Sorry DGM but mass defaults or mortgagee sales etc will not be happening until Xmas at the earliest. Most people will still have a few months on their 6 month COVID deferrals and even then there is whisper on that being extended to a total of 10 months. Throw on top of that banks inability to just immediately sell a persons property when they default (probably need 90-120 days) we are looking at another 6 months glide time (see Falling with Style from Toy Story) before reality (see concrete) hits us.

And so it begins......

"One bank noted they expect more distressed house sales as government financial assistance packages begin to roll off and the level of unemployment increases."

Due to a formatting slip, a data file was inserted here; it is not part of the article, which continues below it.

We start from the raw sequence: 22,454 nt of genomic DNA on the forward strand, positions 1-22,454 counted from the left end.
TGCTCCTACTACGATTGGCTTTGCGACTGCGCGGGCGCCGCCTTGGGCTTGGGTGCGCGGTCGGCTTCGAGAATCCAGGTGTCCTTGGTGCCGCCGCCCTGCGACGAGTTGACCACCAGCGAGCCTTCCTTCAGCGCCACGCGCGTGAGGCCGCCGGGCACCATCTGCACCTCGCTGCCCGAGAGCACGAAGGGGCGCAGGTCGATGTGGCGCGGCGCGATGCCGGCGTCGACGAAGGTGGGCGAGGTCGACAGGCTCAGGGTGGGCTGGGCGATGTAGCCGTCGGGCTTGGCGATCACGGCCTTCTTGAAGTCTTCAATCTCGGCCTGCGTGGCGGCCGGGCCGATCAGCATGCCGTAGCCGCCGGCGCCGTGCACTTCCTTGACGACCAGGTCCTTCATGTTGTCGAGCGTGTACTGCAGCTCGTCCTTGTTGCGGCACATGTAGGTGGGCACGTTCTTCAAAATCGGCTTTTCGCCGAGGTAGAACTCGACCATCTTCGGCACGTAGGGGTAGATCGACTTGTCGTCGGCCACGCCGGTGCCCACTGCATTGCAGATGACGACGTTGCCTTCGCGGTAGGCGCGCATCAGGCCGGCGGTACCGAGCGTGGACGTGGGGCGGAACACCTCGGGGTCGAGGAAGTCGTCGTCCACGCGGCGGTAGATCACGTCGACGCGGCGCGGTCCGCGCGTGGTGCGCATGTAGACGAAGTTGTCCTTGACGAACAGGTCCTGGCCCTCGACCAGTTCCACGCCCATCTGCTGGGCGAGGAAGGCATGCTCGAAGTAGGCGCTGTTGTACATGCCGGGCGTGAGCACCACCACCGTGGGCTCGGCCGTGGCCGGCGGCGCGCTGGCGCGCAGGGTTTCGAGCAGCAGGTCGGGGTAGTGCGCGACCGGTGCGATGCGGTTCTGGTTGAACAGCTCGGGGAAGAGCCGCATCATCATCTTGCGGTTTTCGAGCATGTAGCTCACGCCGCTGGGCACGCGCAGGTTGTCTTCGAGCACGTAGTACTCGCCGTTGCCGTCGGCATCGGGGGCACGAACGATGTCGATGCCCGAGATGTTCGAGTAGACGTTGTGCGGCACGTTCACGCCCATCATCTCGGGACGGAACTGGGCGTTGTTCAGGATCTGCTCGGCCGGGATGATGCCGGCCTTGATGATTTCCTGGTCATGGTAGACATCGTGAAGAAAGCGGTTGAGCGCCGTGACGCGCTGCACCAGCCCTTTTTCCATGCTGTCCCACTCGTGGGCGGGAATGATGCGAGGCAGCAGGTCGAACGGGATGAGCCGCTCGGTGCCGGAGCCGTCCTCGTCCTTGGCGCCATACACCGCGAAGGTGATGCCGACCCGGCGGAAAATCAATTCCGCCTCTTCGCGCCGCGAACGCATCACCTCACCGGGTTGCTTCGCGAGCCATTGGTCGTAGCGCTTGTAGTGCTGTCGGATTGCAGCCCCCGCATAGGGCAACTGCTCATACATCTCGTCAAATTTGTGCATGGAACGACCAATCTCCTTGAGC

At least some real news is starting to come out but I willing to bet they are calling for good times in another articial.

CGT review in UK to help pay back the massive debt caused by COVID-19. Jacinda must now do the same.

https://www.dailymail.co.uk/news/article-8523663/Rishi-Sunak-orders-capi...

CGT will not provide any tax income if asset prices fall. (also Jacinda has explicitly said "no CGT under her watch")

There's a new borrower in town with pristine assets seeking a buyer - why wouldn't banks seek to reduce risky exposure in favour of government liabilities, whether it be bonds or RBNZ reserves.?

Heard Jim Bolger on the radio today saying the world and New Zealand has to have a public debate about what to do about the massive amount of money that has been printed or created out of thin air